Diaspora

Haiti violence: Scores killed as gangs fight for control – BBC

At least 89 people are reported to have been killed in a week of gang warfare in the Haitian capital, Port-au-Prince.
The mayor of the impoverished Cité Soleil neighbourhood said two criminal alliances, known as G9 and G-Pèp, were fighting for control of the area.
Mayor Joël Janéus told local radio that residents were under a state of siege and lacked water, food and fuel.
Gang violence has shot up since the assassination of President Jovenel Moïse by mercenaries a year ago.
The latest deadly gang fight erupted on Thursday last week.
While no official death toll has been given, local human rights group RNDDH says it knows of 89 people killed.
Forty-seven of them have been identified as gang members, while the remaining 42 are thought to be residents caught in the crossfire.
The worst affected area is Brooklyn, an isolated part of Cité Soleil, aid agency Doctors Without Borders (MSF) said.
Thousands of Brooklyn residents who rely on trucks to deliver drinking water and essential foods have been completely cut off by the violence and are going hungry and thirsty.
MSF's head of mission in Haiti, Mumuza Muhindo, said charred and decomposing bodies littered the only road leading into Brooklyn.
"They could be people killed during the clashes or people trying to leave who were shot – it is a real battlefield. It is not possible to estimate how many people have been killed," Mr Muhindo said.
He added that staff at an MSF care centre in Cité Soleil had opened an operating room to provide emergency surgeries for the wounded.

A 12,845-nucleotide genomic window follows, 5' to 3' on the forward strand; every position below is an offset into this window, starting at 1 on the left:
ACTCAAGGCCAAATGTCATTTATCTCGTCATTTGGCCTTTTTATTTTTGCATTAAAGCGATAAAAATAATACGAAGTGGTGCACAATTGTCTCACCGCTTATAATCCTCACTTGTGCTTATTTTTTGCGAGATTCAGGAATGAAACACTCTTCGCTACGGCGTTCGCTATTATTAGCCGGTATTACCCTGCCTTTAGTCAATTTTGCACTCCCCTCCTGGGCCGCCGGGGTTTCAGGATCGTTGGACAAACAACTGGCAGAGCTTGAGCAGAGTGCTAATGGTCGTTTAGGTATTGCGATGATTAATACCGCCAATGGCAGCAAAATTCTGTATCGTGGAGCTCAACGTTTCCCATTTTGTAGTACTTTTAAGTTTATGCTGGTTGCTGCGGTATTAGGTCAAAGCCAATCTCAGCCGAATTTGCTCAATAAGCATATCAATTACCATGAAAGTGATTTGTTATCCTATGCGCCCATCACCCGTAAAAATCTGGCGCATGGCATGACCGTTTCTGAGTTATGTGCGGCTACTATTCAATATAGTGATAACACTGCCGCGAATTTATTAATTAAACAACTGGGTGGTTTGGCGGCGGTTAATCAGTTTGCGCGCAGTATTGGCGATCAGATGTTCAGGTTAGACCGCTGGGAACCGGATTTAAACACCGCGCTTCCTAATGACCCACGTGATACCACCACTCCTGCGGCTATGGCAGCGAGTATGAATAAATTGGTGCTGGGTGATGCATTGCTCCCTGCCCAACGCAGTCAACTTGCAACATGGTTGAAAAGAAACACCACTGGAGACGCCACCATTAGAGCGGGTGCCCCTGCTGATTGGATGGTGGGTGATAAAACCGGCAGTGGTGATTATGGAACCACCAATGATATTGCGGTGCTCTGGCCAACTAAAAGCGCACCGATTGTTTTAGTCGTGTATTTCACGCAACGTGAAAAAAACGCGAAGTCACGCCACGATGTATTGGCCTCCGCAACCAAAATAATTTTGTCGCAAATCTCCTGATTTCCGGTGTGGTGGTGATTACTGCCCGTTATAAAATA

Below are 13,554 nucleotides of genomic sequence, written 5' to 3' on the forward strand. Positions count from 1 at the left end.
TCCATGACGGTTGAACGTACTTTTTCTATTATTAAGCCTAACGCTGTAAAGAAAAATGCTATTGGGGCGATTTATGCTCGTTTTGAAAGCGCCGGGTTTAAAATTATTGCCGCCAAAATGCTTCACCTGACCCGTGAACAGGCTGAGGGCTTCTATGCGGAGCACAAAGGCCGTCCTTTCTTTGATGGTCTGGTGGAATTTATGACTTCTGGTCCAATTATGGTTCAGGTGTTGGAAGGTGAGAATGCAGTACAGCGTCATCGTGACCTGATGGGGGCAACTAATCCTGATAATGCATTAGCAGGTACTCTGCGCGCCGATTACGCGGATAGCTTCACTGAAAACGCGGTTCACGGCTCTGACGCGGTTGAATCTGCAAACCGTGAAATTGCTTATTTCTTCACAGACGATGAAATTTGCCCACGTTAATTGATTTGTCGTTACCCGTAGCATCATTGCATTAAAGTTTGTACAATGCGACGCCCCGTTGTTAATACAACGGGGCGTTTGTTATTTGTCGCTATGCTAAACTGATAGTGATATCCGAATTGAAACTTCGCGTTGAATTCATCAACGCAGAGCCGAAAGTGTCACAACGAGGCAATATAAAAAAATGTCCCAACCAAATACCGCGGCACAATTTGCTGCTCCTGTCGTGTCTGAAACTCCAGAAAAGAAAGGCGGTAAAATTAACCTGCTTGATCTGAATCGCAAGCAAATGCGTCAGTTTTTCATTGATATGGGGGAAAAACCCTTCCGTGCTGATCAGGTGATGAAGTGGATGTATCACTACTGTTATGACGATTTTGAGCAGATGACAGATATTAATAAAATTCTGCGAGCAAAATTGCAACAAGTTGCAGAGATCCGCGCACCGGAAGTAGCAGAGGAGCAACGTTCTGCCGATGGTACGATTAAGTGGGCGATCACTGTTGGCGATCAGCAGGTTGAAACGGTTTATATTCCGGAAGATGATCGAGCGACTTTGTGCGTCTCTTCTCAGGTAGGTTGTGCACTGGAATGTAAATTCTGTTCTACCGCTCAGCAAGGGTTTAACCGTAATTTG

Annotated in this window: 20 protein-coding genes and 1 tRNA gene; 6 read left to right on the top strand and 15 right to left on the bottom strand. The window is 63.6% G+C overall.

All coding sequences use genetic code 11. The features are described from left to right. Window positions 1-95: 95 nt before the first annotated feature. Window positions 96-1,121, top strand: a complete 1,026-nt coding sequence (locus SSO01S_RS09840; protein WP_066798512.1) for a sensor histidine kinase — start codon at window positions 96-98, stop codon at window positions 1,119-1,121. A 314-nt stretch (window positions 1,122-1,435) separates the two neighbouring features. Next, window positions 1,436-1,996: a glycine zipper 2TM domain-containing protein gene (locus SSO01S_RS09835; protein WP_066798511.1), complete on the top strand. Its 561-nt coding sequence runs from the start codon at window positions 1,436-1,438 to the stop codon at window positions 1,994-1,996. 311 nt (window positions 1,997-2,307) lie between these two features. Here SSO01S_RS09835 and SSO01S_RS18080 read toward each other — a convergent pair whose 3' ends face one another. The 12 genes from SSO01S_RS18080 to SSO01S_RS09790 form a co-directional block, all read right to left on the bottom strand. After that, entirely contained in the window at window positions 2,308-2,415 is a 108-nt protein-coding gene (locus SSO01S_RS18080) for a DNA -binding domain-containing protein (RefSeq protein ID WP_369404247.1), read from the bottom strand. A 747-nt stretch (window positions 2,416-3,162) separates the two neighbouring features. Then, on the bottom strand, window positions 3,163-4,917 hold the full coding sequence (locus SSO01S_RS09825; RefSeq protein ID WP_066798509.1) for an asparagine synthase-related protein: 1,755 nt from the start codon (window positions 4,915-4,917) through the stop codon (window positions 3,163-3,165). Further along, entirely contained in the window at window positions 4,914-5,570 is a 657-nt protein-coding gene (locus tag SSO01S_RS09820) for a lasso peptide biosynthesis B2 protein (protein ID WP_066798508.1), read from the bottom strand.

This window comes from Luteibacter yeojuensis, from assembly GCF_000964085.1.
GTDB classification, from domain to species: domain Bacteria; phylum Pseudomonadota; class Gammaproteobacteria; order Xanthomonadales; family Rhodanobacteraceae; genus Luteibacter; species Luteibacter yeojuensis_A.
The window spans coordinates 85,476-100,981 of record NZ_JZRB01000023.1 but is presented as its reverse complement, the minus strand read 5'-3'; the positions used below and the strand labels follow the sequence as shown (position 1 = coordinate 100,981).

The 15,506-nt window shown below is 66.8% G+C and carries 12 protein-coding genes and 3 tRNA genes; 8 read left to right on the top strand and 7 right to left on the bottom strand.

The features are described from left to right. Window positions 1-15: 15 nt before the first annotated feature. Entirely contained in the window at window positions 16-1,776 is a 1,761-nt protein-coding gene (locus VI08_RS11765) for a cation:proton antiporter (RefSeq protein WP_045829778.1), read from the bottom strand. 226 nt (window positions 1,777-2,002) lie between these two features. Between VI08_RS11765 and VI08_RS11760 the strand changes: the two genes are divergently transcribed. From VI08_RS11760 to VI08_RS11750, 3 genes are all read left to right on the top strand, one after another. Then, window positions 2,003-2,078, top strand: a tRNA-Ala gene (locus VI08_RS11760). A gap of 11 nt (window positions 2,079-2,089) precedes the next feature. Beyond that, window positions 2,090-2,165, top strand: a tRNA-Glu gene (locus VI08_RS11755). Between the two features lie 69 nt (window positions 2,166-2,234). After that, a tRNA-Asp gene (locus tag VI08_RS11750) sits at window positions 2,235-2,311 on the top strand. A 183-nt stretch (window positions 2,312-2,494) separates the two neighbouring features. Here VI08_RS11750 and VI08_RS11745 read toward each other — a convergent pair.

The aid agency has called on the armed groups to spare civilians and allow aid into Cité Soleil.
Local media said the clashes began when men belonging to the G9 gang alliance stormed territory held by their rivals from G-Pèp in an effort to unseat its leader, a man known as Ti Gabriel.
While Port-au-Prince has long suffered from gang violence, groups like G9 and G-Pèp have stepped it up to new levels.
Both groups were formed as alliances of local gangs which have pooled their weapons, manpower and resources, thereby increasing their influence and reach.
G9's leader is a former police officer turned criminal boss, Jimmy Chérizier, also known as Barbecue.
Barbecue's brazenness is such that last year, his gang members opened fire at a monument just as Prime Minister Ariel Henry was about to lay a wreath, sending the prime minister and his entourage fleeing.
His G9 alliance controls the area around the Varreux oil terminal in Cité Soleil and the latest shootouts mean that fuel deliveries have been halted for security reasons.
On Wednesday, hundreds of people burned tyres in the streets of the capital to demand the government do more to restore the supply of petrol.
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